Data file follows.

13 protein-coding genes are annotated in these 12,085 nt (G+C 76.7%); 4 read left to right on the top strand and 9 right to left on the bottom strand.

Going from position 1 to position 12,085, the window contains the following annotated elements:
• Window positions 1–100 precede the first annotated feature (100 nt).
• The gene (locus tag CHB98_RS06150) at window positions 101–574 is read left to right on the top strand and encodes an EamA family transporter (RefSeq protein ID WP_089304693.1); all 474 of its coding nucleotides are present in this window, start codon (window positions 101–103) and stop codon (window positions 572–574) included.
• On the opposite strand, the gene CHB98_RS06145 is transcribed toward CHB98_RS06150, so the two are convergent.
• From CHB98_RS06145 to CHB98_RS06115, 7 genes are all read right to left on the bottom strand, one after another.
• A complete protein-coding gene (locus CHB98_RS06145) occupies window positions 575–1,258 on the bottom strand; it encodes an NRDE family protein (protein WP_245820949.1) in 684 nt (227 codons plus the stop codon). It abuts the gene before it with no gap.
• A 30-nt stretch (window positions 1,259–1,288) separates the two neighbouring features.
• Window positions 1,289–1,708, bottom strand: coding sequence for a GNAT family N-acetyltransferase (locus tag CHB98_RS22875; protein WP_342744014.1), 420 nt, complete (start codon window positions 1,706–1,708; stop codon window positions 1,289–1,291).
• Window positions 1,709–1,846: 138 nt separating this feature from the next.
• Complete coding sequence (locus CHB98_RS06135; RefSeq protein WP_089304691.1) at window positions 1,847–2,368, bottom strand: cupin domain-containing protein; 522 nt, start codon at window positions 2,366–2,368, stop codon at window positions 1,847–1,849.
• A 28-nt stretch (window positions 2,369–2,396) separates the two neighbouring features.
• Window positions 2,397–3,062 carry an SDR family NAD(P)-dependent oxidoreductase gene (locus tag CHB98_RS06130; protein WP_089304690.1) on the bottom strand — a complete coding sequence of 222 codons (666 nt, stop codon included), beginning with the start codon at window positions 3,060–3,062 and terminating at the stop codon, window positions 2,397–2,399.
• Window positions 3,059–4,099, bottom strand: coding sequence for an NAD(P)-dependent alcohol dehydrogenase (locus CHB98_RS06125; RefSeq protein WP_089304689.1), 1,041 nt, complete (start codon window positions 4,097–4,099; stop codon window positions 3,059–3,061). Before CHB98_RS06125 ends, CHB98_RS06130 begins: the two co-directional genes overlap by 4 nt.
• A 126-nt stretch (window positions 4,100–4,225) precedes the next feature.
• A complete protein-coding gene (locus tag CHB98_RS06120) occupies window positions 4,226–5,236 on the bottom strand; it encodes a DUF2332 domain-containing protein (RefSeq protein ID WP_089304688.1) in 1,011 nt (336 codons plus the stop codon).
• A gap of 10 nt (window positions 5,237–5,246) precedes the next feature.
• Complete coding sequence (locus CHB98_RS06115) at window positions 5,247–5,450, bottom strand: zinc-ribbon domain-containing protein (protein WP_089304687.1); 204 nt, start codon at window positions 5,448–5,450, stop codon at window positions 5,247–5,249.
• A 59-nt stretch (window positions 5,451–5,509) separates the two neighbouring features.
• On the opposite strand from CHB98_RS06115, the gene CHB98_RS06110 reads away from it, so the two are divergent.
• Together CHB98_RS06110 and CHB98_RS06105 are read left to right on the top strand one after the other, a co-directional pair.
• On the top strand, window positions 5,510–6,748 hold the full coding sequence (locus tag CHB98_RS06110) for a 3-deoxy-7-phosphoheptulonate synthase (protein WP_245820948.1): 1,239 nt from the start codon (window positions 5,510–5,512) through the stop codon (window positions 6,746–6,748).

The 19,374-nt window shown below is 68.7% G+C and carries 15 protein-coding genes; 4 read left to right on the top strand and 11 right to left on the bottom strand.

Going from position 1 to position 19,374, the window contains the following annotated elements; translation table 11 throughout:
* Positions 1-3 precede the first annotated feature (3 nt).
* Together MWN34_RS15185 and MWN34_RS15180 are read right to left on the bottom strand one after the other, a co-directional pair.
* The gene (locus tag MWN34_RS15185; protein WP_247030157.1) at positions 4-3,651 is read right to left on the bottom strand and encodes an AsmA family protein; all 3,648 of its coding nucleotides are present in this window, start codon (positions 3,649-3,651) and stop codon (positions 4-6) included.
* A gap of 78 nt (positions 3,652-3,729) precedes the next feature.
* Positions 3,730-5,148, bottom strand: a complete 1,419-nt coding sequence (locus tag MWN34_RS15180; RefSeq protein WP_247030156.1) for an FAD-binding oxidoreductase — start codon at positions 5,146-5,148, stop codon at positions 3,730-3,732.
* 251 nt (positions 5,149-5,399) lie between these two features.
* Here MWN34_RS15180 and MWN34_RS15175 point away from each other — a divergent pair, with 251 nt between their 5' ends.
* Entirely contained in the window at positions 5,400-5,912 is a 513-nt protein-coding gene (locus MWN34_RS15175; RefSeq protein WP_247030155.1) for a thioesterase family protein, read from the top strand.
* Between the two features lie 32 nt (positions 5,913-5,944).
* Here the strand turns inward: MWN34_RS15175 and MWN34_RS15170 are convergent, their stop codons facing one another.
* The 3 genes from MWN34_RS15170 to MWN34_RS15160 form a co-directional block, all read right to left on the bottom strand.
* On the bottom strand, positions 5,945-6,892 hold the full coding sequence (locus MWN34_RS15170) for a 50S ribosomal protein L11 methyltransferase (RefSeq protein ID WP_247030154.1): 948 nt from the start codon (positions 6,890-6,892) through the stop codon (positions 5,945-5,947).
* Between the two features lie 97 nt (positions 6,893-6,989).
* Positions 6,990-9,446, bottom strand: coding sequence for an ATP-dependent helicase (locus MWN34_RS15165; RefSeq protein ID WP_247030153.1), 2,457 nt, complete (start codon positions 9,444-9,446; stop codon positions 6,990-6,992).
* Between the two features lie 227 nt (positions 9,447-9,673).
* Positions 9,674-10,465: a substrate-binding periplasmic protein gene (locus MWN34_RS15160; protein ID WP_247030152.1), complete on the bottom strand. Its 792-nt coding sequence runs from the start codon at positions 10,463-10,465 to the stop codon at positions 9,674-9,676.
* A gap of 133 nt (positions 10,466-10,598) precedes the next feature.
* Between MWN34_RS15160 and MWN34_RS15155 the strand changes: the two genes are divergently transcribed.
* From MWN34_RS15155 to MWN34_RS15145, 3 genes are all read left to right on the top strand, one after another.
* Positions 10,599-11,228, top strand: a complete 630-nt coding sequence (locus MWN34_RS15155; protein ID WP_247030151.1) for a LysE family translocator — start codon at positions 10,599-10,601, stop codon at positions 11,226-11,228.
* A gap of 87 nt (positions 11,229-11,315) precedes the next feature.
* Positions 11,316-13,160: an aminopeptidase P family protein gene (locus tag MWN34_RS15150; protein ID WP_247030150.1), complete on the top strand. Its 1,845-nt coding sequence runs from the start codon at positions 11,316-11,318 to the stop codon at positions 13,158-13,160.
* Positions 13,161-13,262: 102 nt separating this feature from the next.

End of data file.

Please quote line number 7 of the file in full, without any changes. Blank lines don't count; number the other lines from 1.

• A complete protein-coding gene (locus CHB98_RS06145) occupies window positions 575–1,258 on the bottom strand; it encodes an NRDE family protein (protein WP_245820949.1) in 684 nt (227 codons plus the stop codon). It abuts the gene before it with no gap.